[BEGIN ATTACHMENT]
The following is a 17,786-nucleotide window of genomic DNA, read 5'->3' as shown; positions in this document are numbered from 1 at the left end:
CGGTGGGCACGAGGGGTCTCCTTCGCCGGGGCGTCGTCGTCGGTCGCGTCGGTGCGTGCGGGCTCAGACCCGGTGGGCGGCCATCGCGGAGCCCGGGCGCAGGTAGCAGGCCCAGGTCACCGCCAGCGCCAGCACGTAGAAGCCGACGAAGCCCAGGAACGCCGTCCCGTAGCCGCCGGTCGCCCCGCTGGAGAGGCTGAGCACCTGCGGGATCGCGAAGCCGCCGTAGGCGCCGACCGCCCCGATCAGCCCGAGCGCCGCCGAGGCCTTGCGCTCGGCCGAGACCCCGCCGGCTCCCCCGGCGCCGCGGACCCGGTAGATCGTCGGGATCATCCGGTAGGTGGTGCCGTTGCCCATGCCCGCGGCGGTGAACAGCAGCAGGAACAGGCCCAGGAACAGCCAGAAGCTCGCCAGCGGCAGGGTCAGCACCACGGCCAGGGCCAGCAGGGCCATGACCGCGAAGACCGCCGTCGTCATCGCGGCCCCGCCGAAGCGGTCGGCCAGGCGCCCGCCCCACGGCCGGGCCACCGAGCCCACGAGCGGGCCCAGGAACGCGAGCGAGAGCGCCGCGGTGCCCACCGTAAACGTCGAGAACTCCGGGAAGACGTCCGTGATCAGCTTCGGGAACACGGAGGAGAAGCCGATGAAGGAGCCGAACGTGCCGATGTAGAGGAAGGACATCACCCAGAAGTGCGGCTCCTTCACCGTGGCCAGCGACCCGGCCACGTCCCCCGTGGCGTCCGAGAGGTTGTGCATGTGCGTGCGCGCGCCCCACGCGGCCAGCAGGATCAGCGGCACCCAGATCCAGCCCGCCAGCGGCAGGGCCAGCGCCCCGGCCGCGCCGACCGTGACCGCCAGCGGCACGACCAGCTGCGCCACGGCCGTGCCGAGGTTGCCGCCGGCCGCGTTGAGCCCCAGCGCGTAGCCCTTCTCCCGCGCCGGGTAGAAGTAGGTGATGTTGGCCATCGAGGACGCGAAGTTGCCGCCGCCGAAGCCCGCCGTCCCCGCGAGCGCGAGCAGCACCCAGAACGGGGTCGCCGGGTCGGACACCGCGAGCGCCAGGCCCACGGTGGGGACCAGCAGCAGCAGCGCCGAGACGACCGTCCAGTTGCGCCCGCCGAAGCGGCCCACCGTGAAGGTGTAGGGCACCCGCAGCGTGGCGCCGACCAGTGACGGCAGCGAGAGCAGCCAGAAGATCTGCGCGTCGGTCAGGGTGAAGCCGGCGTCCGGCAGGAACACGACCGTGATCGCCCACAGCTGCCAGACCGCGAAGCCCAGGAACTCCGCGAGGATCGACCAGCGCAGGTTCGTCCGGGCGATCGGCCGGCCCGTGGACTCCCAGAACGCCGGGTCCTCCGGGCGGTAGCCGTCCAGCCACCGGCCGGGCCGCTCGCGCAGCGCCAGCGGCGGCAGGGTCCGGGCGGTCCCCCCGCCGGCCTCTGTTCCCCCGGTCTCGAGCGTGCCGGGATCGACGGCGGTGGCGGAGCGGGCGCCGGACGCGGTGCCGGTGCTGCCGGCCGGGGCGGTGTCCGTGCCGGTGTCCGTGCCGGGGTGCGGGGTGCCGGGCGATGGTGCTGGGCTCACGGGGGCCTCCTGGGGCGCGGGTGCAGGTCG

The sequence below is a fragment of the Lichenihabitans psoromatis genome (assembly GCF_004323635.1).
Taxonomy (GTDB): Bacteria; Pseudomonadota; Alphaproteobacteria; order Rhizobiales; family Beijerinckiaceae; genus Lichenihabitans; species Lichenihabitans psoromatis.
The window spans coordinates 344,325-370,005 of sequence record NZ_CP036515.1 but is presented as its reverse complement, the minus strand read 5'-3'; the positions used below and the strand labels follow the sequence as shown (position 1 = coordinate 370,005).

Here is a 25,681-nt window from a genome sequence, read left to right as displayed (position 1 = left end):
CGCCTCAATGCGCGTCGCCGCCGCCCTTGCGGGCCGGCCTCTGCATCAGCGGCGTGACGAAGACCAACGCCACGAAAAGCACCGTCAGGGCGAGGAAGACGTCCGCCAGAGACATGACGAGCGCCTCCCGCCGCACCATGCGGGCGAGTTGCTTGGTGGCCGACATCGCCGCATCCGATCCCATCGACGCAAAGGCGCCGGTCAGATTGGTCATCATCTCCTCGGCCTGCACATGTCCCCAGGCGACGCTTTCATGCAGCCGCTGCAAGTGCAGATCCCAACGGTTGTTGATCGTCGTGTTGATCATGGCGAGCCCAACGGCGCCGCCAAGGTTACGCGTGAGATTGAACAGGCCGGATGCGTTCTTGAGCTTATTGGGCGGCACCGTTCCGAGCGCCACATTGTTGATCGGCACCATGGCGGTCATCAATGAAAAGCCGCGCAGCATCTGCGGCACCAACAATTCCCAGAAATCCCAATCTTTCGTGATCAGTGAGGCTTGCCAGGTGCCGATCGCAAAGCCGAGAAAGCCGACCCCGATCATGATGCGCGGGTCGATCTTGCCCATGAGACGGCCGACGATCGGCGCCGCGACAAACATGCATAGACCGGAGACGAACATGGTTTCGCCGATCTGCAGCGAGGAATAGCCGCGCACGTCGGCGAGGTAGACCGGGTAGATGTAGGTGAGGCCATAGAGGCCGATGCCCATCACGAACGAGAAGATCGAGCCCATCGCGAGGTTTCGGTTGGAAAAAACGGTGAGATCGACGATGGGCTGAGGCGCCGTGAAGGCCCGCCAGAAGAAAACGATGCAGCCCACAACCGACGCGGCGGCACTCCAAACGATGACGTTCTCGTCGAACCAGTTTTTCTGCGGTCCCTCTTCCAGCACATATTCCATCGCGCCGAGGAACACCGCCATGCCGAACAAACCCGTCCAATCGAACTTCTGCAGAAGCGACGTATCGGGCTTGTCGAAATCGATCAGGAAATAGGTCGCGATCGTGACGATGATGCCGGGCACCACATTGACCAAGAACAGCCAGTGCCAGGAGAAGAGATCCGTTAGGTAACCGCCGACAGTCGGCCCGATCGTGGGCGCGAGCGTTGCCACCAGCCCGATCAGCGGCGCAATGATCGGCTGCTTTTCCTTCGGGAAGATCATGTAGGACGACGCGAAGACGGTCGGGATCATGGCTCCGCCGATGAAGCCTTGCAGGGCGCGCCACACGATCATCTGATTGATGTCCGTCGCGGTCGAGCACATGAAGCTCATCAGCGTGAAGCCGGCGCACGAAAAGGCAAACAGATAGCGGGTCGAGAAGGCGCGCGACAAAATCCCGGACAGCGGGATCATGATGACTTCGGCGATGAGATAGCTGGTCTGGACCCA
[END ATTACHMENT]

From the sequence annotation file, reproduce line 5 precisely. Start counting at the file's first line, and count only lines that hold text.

The window spans coordinates 344,325-370,005 of sequence record NZ_CP036515.1 but is presented as its reverse complement, the minus strand read 5'-3'; the positions used below and the strand labels follow the sequence as shown (position 1 = coordinate 370,005).